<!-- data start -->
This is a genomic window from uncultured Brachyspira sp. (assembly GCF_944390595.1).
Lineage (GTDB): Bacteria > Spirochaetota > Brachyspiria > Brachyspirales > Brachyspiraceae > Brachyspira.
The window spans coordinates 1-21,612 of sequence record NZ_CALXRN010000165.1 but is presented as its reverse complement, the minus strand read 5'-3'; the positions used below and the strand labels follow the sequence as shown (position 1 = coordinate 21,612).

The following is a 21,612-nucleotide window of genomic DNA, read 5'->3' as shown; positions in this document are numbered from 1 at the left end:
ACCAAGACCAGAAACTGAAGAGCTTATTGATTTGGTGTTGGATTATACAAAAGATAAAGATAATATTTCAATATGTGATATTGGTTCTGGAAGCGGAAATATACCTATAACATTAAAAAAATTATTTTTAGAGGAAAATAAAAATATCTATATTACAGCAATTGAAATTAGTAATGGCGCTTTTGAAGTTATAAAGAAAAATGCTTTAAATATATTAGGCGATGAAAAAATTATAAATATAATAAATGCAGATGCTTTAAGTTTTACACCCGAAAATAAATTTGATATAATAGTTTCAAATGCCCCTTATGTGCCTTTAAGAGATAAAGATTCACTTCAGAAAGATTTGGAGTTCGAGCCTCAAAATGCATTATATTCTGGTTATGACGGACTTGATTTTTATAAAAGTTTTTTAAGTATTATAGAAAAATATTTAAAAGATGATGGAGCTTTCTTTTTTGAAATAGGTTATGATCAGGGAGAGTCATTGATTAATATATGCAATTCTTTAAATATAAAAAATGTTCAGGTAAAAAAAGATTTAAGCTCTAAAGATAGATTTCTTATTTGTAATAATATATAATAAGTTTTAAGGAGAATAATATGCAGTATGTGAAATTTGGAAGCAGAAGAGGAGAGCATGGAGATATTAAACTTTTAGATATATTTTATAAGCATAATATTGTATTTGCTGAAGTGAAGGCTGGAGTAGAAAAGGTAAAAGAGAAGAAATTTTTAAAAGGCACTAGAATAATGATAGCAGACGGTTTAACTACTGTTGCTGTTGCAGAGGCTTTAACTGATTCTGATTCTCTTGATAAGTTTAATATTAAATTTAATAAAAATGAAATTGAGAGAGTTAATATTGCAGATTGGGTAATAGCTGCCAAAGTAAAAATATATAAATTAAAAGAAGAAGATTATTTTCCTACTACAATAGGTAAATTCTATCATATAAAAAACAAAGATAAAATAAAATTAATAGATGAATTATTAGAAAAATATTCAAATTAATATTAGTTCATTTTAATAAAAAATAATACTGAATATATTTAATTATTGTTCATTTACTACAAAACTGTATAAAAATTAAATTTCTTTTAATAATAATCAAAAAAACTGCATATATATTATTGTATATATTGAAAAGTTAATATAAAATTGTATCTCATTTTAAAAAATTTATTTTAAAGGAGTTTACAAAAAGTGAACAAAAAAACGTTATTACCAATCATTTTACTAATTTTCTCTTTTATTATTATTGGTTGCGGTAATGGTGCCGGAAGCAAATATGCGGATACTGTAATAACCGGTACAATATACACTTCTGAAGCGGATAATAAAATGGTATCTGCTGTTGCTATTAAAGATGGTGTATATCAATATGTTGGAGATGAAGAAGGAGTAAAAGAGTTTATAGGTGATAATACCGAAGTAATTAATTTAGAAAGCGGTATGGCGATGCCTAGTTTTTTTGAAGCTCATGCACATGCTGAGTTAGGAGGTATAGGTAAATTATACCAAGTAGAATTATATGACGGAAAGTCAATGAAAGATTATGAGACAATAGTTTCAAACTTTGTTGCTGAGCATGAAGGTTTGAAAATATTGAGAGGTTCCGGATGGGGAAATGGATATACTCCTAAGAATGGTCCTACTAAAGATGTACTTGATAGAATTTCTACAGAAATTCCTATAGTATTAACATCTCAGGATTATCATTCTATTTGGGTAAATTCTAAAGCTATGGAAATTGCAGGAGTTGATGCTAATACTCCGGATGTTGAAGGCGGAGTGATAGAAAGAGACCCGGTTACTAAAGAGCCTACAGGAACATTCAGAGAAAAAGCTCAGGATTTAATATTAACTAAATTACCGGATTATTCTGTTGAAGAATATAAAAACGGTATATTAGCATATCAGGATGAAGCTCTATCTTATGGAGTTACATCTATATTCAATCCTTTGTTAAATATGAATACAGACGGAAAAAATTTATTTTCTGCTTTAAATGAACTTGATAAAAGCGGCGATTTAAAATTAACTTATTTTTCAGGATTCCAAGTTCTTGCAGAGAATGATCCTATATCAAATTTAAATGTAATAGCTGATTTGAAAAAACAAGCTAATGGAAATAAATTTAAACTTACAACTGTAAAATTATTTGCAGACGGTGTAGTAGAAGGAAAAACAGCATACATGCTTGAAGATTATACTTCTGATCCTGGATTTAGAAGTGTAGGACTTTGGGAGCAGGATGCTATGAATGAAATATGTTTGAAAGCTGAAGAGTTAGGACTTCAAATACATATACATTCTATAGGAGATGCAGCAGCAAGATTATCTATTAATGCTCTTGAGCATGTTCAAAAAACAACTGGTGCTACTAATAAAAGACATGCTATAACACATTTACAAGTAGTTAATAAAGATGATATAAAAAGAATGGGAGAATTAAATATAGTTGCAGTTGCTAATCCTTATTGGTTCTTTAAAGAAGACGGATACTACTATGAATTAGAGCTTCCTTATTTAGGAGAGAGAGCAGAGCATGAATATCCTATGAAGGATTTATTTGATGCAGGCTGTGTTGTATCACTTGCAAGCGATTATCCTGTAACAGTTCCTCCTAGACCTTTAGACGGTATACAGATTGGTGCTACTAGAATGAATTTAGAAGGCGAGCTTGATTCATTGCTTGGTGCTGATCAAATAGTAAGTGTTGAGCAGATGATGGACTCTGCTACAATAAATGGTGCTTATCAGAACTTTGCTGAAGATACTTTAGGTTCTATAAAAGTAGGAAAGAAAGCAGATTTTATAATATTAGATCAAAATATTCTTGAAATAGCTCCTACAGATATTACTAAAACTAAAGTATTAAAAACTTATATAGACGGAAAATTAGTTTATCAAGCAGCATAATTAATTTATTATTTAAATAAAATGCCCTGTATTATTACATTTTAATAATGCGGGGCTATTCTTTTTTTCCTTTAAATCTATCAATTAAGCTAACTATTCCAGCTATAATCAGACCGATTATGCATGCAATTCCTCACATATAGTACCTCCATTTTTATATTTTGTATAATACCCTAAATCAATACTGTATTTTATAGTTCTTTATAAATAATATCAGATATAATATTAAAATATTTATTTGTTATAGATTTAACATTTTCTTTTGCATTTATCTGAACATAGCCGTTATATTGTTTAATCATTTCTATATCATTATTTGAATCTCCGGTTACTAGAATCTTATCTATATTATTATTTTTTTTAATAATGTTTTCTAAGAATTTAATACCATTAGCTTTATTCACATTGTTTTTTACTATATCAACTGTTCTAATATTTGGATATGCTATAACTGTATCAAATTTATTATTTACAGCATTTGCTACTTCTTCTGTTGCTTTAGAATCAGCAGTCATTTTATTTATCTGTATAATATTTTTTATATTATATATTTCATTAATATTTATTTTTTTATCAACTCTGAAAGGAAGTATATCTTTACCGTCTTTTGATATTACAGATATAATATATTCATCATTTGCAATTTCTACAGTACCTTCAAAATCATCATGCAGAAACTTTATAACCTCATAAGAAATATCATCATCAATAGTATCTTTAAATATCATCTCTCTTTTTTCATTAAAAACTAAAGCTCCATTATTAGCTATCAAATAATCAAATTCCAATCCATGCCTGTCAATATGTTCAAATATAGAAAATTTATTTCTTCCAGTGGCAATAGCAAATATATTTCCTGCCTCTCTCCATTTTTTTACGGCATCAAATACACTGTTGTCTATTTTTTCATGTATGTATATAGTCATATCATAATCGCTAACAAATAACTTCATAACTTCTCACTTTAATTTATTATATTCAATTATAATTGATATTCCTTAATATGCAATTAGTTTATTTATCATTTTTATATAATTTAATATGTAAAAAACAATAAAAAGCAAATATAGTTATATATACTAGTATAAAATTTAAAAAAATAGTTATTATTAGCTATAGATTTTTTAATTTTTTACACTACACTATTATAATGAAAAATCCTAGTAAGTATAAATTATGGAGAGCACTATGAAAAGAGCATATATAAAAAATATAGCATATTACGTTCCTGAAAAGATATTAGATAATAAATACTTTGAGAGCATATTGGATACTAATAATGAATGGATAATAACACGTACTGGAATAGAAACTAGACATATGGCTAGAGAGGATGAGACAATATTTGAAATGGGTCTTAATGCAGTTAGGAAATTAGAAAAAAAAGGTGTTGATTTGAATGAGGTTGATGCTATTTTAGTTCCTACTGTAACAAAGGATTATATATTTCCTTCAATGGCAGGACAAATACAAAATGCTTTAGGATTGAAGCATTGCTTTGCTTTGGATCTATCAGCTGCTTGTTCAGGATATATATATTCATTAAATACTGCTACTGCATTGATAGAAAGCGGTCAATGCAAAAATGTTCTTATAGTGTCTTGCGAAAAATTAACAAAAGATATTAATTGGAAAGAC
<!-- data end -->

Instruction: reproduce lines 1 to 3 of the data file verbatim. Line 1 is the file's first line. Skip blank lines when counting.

This is a genomic window from uncultured Brachyspira sp. (assembly GCF_944390595.1).
Lineage (GTDB): Bacteria > Spirochaetota > Brachyspiria > Brachyspirales > Brachyspiraceae > Brachyspira.
The window spans coordinates 1-21,612 of sequence record NZ_CALXRN010000165.1 but is presented as its reverse complement, the minus strand read 5'-3'; the positions used below and the strand labels follow the sequence as shown (position 1 = coordinate 21,612).